There is a certain irony to the fact that ITVS came into existence at a time when most "progressive" movements were increasingly sclerotic and the independent producer community in a kind of mid-life crisis. ITVS can, in a way, be seen as one of the last death-rattles of the Great Society, signed, incongruously, into law on the final day of Ronald Reagan's second term. I wonder, if we will look back on ITVS' mini-revolution as coming too soon or too late?

Reviewing these first six years, I'm reminded of a scene from Chris Marker's brilliant anti-documentary, San Soleil. Marker, an early and enthusiastic supporter of the ani-colonial struggle in Guinea-Bissau, returns ten years after independence to find a demoralized nation corroding under a corrupt military junta. He remarks, "What every revolutionary realizes the morning after they seize power: now the real problems begin." Six years on the ITVS board has made me a lot more understanding - if not forgiving - of this century's super-abundance of failed revolutionaries.

II. The Missing Link: From Open Call to Production Partnerships

From its inception, ITVS confronted a daunting organizational and conceptual challenge in an unpromising political and cultural climate. It was trying to create - with few precedents - a new vision of public television which would link programming directly to community needs and encourage active citizenship over passive viewing.

But ITVS was saddled with a paradigm at odds with these objectives. We were a production organization, indeed a producers' organization, established by and for producers. We were product-driven and not audience-driven, let alone service-driven. Thus, in a sense, we were always looking through the wrong end of the telescope. We were producing programs and then trying to attract audiences to them, rather than identifying under-served audiences and developing programming to meet their needs.

Independent production and community service would coincide only if a certain rather shaky syllogism held true. In 1988, we argued: if large segments of the American public are under-served by commercial and public broadcasters, and if independents are independent of the commercial motivations of these broadcasters, then independents will provide programming which will serve these under-served audience. I continue to see no reason to doubt that commercial television (and public television insofar as its programming decisions are aimed at increasing corporate underwriting and membership pledges) will underserve any audience (or audience need) which does not maximize revenues. I also believe even independents are not so deluded to think they'll become rich from their productions. But independence of production from commercial gain is only a necessary not a sufficient condition to insure this programming will effectively serve under-served communities.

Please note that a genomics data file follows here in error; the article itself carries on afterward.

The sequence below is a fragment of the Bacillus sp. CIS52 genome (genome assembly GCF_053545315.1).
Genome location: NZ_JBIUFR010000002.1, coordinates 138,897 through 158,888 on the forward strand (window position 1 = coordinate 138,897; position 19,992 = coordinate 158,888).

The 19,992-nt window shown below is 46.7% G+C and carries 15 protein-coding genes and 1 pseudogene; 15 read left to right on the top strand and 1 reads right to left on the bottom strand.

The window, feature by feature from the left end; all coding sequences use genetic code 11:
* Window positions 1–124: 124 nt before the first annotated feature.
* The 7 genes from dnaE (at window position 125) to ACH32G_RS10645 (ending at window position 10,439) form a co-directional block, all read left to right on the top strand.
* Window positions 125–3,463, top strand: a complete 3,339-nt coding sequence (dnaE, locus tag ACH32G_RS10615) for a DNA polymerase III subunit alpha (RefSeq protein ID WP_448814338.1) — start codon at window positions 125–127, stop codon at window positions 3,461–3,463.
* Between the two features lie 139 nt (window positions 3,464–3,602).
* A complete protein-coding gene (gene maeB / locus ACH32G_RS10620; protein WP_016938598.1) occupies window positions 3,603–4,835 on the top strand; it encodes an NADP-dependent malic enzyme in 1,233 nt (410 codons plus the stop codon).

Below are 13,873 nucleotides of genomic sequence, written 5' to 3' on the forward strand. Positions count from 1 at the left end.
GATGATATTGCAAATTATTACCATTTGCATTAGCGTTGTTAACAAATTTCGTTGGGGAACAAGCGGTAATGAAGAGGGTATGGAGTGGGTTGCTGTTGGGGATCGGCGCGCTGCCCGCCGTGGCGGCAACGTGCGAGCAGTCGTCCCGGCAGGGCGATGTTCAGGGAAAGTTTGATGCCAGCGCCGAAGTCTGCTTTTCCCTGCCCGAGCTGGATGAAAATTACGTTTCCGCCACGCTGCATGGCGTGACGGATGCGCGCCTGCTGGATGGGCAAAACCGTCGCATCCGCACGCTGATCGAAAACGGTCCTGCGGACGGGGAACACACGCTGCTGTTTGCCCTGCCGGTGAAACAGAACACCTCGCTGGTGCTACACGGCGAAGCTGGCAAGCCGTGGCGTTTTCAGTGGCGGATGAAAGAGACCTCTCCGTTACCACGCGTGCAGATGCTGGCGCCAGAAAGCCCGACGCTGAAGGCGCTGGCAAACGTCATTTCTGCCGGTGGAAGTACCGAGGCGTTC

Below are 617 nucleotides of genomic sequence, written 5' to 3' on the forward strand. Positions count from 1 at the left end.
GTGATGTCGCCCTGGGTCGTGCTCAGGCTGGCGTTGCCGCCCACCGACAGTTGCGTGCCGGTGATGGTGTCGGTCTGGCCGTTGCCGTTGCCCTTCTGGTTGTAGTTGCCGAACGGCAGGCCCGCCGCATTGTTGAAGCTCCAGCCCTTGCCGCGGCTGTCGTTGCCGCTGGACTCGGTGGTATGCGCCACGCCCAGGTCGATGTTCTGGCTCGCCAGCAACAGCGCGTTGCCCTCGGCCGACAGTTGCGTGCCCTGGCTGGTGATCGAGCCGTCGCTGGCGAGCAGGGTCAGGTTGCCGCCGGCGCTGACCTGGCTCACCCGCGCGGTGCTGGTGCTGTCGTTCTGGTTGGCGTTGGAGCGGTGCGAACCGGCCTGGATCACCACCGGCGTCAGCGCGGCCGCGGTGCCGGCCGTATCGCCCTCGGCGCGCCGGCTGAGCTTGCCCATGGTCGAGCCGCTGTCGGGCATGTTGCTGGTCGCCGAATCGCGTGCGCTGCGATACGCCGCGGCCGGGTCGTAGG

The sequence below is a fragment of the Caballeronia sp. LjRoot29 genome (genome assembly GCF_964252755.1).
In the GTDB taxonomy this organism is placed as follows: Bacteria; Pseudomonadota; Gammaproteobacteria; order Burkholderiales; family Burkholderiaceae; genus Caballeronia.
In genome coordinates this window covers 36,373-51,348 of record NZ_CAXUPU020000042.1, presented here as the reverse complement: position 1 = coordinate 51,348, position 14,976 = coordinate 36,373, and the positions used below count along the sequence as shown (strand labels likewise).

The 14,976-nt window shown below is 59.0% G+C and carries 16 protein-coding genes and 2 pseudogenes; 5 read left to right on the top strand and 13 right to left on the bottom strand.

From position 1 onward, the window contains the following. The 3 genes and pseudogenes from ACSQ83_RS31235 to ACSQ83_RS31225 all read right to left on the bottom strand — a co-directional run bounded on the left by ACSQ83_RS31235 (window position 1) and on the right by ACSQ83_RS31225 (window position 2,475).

Even a cursory analysis of the more than 10,000 proposals submitted to ITVS will, I think, reveal a striking lack of correlation between the priorities of independent producers and the priorities of under-served audiences. It is not that independents don't want to make films about under-served audiences, it's that their projects, in both content and form, do not result from an analysis of these audience's most pressing needs. For example, community leaders predictably expressed the need for programs on education, jobs and health issues. Independents, in contrast, were primarily interested in "cultural politics" or "personal documentary," not surprisingly, the areas of their own immediate interest.

Open Call. ITVS' experience with its Open Call programming provides a striking illustration of this point. Most independent producers had assumed that ITVS would operate essentially as a grant-making operation, an NEA for independent filmmakers. After all, ITVS had been set up in reaction to CPB's effort in the early 1980s to make its Open Solicitation process more accountable to station programming objectives, eventually folding much of the program fund money into the station-controlled consortia (eg. Frontline, American Playhouse.)